Minority affairs

2009-04-20 00:00

African National Congress spokesperson Jesse Duarte has been quick to deny rumours that the government intends creating a new ministry for minority affairs, but the notion should not be quashed without some consideration of its merits. If, as seems likely, the suggestion emerged from the recent discussions between Jacob Zuma and the Afrikaanse Taal en Kultuur Vereniging (ATKV), perhaps in his desire to appear all things to all people the president-to-be inadvertently launched a promising idea.

ANC policy is indeed that this is one nation and that no special consideration should be given to any one minority group. The theory is laudable, but the reality is that this is a nation made up of minorities. Every poll taken reveals that opinions diverge along cultural and racial lines on just about every issue. A sense of cultural identity and of belonging to a distinct community of people within the South African nation is as important to a Zulu person as it is to an Afrikaner. It would make sense to have a government structure that acknowledges this reality.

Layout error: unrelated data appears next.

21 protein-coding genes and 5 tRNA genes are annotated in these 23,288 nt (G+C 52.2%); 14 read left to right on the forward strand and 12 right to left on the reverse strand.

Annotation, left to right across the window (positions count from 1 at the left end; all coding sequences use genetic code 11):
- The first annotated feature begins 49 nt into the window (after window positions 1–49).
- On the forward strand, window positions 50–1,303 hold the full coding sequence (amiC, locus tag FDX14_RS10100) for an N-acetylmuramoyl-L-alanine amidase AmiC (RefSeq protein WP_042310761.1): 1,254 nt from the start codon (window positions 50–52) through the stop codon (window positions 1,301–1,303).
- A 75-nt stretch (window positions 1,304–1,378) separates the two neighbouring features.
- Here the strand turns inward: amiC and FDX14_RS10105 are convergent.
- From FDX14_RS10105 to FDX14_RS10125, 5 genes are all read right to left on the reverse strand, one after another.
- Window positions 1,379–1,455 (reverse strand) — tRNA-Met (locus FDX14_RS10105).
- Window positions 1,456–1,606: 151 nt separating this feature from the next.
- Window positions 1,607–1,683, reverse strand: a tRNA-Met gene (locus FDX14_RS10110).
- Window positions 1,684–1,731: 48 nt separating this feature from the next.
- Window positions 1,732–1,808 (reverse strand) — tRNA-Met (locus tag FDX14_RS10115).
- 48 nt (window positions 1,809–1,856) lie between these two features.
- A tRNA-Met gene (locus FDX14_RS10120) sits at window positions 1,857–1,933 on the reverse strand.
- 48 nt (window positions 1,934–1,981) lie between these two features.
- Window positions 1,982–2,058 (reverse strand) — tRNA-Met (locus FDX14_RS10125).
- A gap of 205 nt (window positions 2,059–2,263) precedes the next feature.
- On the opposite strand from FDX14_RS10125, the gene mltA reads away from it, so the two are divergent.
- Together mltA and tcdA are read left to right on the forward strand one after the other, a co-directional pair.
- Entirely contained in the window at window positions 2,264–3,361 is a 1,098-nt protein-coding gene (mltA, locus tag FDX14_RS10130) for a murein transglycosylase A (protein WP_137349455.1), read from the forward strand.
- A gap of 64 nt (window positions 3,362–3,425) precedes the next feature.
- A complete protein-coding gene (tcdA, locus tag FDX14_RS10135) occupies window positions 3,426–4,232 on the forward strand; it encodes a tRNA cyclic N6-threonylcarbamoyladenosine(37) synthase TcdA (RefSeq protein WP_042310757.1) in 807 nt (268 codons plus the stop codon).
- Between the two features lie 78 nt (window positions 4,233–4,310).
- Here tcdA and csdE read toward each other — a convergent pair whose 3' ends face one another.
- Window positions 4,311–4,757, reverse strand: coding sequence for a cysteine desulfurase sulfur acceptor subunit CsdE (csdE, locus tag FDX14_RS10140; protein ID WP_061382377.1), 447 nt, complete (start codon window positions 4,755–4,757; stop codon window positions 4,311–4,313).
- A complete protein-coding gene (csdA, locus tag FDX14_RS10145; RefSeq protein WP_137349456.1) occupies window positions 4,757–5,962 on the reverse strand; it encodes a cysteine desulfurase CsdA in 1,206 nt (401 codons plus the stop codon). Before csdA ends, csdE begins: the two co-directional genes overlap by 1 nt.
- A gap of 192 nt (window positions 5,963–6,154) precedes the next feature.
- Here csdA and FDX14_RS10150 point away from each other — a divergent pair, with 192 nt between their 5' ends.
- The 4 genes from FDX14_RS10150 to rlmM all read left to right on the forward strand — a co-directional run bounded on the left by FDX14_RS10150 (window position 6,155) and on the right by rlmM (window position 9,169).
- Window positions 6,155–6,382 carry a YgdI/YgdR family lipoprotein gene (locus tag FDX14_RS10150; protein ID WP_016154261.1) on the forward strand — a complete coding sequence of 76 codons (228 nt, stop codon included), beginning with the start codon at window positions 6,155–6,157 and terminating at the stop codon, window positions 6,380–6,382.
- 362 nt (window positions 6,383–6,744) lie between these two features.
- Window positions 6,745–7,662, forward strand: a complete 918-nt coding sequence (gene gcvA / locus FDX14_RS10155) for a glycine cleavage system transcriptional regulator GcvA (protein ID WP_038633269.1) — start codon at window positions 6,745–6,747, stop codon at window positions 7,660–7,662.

This is not to suggest that government should pander to separatist minority ambitions or revert to apartheid-style structures intended to emphasise differences and reinforce divisions. On the contrary, its role might be similar to that of the Indian government’s Ministry of Minority Affairs, created in early 2006 “to ensure a focused approach to the issues related to the minorities and to play a pivotal role in the overall policy, planning, co-ordination, evaluation and review of the regulatory and development programmes for the benefit of the minority communities”. In short, such a ministry would recognise that distinctive cultural communities do have particular interests and anxieties, and help government keep in tune with those needs and respond to them. It is an idea worth considering.

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